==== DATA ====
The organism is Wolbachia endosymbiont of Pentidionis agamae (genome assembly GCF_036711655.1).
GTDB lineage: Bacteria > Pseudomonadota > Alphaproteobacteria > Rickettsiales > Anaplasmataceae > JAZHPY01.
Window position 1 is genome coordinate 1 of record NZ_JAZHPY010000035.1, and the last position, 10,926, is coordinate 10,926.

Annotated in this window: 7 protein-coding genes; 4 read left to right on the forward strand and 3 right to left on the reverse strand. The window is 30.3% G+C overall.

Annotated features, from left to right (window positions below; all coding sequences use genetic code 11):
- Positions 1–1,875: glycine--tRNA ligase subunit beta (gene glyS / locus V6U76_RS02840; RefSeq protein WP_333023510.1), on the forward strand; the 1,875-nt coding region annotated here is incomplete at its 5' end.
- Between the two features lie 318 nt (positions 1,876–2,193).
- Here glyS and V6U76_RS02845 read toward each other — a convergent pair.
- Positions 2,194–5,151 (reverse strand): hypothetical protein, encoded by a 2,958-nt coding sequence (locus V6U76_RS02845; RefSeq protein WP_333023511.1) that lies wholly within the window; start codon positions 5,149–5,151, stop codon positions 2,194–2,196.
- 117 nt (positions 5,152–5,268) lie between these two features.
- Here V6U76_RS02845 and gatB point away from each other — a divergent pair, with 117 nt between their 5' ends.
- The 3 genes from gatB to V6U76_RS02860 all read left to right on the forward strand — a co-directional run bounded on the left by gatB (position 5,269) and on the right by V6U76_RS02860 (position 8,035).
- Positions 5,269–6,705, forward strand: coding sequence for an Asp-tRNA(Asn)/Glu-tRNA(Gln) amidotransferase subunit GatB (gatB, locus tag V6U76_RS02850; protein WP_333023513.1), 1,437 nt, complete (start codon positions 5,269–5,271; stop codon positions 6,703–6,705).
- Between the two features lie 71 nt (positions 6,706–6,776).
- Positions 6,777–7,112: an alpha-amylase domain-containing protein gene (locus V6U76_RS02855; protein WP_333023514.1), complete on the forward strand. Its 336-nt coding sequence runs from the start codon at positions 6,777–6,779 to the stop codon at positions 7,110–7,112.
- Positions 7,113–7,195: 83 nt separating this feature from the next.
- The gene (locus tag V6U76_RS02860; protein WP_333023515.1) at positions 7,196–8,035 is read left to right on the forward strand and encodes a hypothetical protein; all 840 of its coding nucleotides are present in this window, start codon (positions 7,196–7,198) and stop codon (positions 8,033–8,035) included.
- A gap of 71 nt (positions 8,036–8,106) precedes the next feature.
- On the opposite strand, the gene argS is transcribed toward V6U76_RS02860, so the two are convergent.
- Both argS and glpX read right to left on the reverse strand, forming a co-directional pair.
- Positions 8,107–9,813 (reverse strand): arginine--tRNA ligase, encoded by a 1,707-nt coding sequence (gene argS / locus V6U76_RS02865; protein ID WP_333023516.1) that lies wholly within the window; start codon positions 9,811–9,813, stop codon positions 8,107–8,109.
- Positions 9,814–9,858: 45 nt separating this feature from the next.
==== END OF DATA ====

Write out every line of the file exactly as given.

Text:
The organism is Wolbachia endosymbiont of Pentidionis agamae (genome assembly GCF_036711655.1).
GTDB lineage: Bacteria > Pseudomonadota > Alphaproteobacteria > Rickettsiales > Anaplasmataceae > JAZHPY01.
Window position 1 is genome coordinate 1 of record NZ_JAZHPY010000035.1, and the last position, 10,926, is coordinate 10,926.

Annotated in this window: 7 protein-coding genes; 4 read left to right on the forward strand and 3 right to left on the reverse strand. The window is 30.3% G+C overall.

Annotated features, from left to right (window positions below; all coding sequences use genetic code 11):
- Positions 1–1,875: glycine--tRNA ligase subunit beta (gene glyS / locus V6U76_RS02840; RefSeq protein WP_333023510.1), on the forward strand; the 1,875-nt coding region annotated here is incomplete at its 5' end.
- Between the two features lie 318 nt (positions 1,876–2,193).
- Here glyS and V6U76_RS02845 read toward each other — a convergent pair.
- Positions 2,194–5,151 (reverse strand): hypothetical protein, encoded by a 2,958-nt coding sequence (locus V6U76_RS02845; RefSeq protein WP_333023511.1) that lies wholly within the window; start codon positions 5,149–5,151, stop codon positions 2,194–2,196.
- 117 nt (positions 5,152–5,268) lie between these two features.
- Here V6U76_RS02845 and gatB point away from each other — a divergent pair, with 117 nt between their 5' ends.
- The 3 genes from gatB to V6U76_RS02860 all read left to right on the forward strand — a co-directional run bounded on the left by gatB (position 5,269) and on the right by V6U76_RS02860 (position 8,035).
- Positions 5,269–6,705, forward strand: coding sequence for an Asp-tRNA(Asn)/Glu-tRNA(Gln) amidotransferase subunit GatB (gatB, locus tag V6U76_RS02850; protein WP_333023513.1), 1,437 nt, complete (start codon positions 5,269–5,271; stop codon positions 6,703–6,705).
- Between the two features lie 71 nt (positions 6,706–6,776).
- Positions 6,777–7,112: an alpha-amylase domain-containing protein gene (locus V6U76_RS02855; protein WP_333023514.1), complete on the forward strand. Its 336-nt coding sequence runs from the start codon at positions 6,777–6,779 to the stop codon at positions 7,110–7,112.
- Positions 7,113–7,195: 83 nt separating this feature from the next.
- The gene (locus tag V6U76_RS02860; protein WP_333023515.1) at positions 7,196–8,035 is read left to right on the forward strand and encodes a hypothetical protein; all 840 of its coding nucleotides are present in this window, start codon (positions 7,196–7,198) and stop codon (positions 8,033–8,035) included.
- A gap of 71 nt (positions 8,036–8,106) precedes the next feature.
- On the opposite strand, the gene argS is transcribed toward V6U76_RS02860, so the two are convergent.
- Both argS and glpX read right to left on the reverse strand, forming a co-directional pair.
- Positions 8,107–9,813 (reverse strand): arginine--tRNA ligase, encoded by a 1,707-nt coding sequence (gene argS / locus V6U76_RS02865; protein ID WP_333023516.1) that lies wholly within the window; start codon positions 9,811–9,813, stop codon positions 8,107–8,109.
- Positions 9,814–9,858: 45 nt separating this feature from the next.